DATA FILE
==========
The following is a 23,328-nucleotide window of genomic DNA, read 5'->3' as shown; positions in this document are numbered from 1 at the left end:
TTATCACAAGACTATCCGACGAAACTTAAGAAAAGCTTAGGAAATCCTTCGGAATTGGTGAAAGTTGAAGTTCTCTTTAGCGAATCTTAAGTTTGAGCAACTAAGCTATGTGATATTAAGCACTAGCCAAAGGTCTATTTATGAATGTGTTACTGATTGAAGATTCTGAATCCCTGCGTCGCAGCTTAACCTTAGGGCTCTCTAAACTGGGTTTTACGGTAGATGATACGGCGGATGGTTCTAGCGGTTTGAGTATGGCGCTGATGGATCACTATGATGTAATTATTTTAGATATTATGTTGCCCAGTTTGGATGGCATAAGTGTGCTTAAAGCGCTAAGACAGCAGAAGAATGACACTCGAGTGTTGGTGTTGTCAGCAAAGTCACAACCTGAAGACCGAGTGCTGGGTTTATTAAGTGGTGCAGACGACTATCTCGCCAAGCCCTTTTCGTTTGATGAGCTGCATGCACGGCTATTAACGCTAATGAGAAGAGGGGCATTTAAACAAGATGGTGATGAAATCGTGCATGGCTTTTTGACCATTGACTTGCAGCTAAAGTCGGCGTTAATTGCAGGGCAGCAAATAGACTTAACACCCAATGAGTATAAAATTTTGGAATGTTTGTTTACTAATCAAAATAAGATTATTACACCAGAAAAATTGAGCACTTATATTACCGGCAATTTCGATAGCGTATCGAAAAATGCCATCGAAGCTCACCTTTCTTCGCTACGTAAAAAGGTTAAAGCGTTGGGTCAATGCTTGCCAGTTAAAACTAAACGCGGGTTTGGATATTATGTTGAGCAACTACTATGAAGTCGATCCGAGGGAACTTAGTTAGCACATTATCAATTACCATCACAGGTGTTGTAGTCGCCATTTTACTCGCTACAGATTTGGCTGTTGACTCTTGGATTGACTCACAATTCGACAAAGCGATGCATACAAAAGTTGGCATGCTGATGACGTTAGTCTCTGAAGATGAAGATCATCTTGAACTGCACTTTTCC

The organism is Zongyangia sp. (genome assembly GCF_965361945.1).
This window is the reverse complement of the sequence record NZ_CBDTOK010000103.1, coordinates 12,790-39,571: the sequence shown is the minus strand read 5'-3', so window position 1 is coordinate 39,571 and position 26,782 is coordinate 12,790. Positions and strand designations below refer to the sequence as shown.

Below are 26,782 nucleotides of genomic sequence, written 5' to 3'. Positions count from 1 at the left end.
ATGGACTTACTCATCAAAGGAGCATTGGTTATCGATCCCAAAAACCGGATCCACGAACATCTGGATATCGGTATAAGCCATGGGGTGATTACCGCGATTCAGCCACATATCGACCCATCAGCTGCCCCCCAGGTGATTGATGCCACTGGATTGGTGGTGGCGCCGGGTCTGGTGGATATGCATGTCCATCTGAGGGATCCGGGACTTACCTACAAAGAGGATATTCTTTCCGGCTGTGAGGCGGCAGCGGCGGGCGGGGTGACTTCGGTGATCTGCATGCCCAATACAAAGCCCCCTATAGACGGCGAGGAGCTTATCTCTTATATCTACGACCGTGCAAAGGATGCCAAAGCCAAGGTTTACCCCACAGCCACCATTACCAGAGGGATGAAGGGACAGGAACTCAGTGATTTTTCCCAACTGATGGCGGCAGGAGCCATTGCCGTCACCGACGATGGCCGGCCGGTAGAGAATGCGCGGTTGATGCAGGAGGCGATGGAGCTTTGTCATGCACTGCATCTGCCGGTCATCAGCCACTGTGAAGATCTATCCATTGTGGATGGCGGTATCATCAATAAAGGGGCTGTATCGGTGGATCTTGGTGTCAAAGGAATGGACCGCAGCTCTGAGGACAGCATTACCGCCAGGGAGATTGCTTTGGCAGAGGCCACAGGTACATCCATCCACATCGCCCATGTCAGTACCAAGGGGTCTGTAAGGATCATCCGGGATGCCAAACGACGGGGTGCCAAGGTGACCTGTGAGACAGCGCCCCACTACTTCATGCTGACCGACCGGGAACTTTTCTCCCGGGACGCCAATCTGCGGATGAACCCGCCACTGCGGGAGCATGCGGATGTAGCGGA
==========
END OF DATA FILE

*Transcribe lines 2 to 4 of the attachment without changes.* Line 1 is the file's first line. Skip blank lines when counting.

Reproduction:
TTATCACAAGACTATCCGACGAAACTTAAGAAAAGCTTAGGAAATCCTTCGGAATTGGTGAAAGTTGAAGTTCTCTTTAGCGAATCTTAAGTTTGAGCAACTAAGCTATGTGATATTAAGCACTAGCCAAAGGTCTATTTATGAATGTGTTACTGATTGAAGATTCTGAATCCCTGCGTCGCAGCTTAACCTTAGGGCTCTCTAAACTGGGTTTTACGGTAGATGATACGGCGGATGGTTCTAGCGGTTTGAGTATGGCGCTGATGGATCACTATGATGTAATTATTTTAGATATTATGTTGCCCAGTTTGGATGGCATAAGTGTGCTTAAAGCGCTAAGACAGCAGAAGAATGACACTCGAGTGTTGGTGTTGTCAGCAAAGTCACAACCTGAAGACCGAGTGCTGGGTTTATTAAGTGGTGCAGACGACTATCTCGCCAAGCCCTTTTCGTTTGATGAGCTGCATGCACGGCTATTAACGCTAATGAGAAGAGGGGCATTTAAACAAGATGGTGATGAAATCGTGCATGGCTTTTTGACCATTGACTTGCAGCTAAAGTCGGCGTTAATTGCAGGGCAGCAAATAGACTTAACACCCAATGAGTATAAAATTTTGGAATGTTTGTTTACTAATCAAAATAAGATTATTACACCAGAAAAATTGAGCACTTATATTACCGGCAATTTCGATAGCGTATCGAAAAATGCCATCGAAGCTCACCTTTCTTCGCTACGTAAAAAGGTTAAAGCGTTGGGTCAATGCTTGCCAGTTAAAACTAAACGCGGGTTTGGATATTATGTTGAGCAACTACTATGAAGTCGATCCGAGGGAACTTAGTTAGCACATTATCAATTACCATCACAGGTGTTGTAGTCGCCATTTTACTCGCTACAGATTTGGCTGTTGACTCTTGGATTGACTCACAATTCGACAAAGCGATGCATACAAAAGTTGGCATGCTGATGACGTTAGTCTCTGAAGATGAAGATCATCTTGAACTGCACTTTTCC

The organism is Zongyangia sp. (genome assembly GCF_965361945.1).
This window is the reverse complement of the sequence record NZ_CBDTOK010000103.1, coordinates 12,790-39,571: the sequence shown is the minus strand read 5'-3', so window position 1 is coordinate 39,571 and position 26,782 is coordinate 12,790. Positions and strand designations below refer to the sequence as shown.